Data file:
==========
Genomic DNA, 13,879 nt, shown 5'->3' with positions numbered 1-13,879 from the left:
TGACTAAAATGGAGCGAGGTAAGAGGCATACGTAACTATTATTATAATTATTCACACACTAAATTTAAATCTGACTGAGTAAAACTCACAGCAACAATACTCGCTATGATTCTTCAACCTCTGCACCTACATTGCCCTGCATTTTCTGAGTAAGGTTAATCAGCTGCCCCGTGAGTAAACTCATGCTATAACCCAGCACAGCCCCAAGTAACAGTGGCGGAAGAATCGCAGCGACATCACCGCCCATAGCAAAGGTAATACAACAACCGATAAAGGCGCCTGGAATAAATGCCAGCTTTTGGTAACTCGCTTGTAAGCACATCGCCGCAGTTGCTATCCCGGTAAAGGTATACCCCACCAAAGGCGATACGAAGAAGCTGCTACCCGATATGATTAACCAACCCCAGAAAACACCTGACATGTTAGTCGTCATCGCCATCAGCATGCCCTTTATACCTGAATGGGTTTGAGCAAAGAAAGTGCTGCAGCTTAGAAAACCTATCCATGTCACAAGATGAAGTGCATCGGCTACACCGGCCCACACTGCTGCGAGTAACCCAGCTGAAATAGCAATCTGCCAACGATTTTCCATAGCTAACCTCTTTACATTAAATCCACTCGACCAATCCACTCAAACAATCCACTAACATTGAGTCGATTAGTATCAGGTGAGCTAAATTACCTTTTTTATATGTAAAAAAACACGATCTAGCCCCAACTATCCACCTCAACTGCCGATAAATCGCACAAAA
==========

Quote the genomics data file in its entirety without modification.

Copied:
Genomic DNA, 13,879 nt, shown 5'->3' with positions numbered 1-13,879 from the left:
TGACTAAAATGGAGCGAGGTAAGAGGCATACGTAACTATTATTATAATTATTCACACACTAAATTTAAATCTGACTGAGTAAAACTCACAGCAACAATACTCGCTATGATTCTTCAACCTCTGCACCTACATTGCCCTGCATTTTCTGAGTAAGGTTAATCAGCTGCCCCGTGAGTAAACTCATGCTATAACCCAGCACAGCCCCAAGTAACAGTGGCGGAAGAATCGCAGCGACATCACCGCCCATAGCAAAGGTAATACAACAACCGATAAAGGCGCCTGGAATAAATGCCAGCTTTTGGTAACTCGCTTGTAAGCACATCGCCGCAGTTGCTATCCCGGTAAAGGTATACCCCACCAAAGGCGATACGAAGAAGCTGCTACCCGATATGATTAACCAACCCCAGAAAACACCTGACATGTTAGTCGTCATCGCCATCAGCATGCCCTTTATACCTGAATGGGTTTGAGCAAAGAAAGTGCTGCAGCTTAGAAAACCTATCCATGTCACAAGATGAAGTGCATCGGCTACACCGGCCCACACTGCTGCGAGTAACCCAGCTGAAATAGCAATCTGCCAACGATTTTCCATAGCTAACCTCTTTACATTAAATCCACTCGACCAATCCACTCAAACAATCCACTAACATTGAGTCGATTAGTATCAGGTGAGCTAAATTACCTTTTTTATATGTAAAAAAACACGATCTAGCCCCAACTATCCACCTCAACTGCCGATAAATCGCACAAAA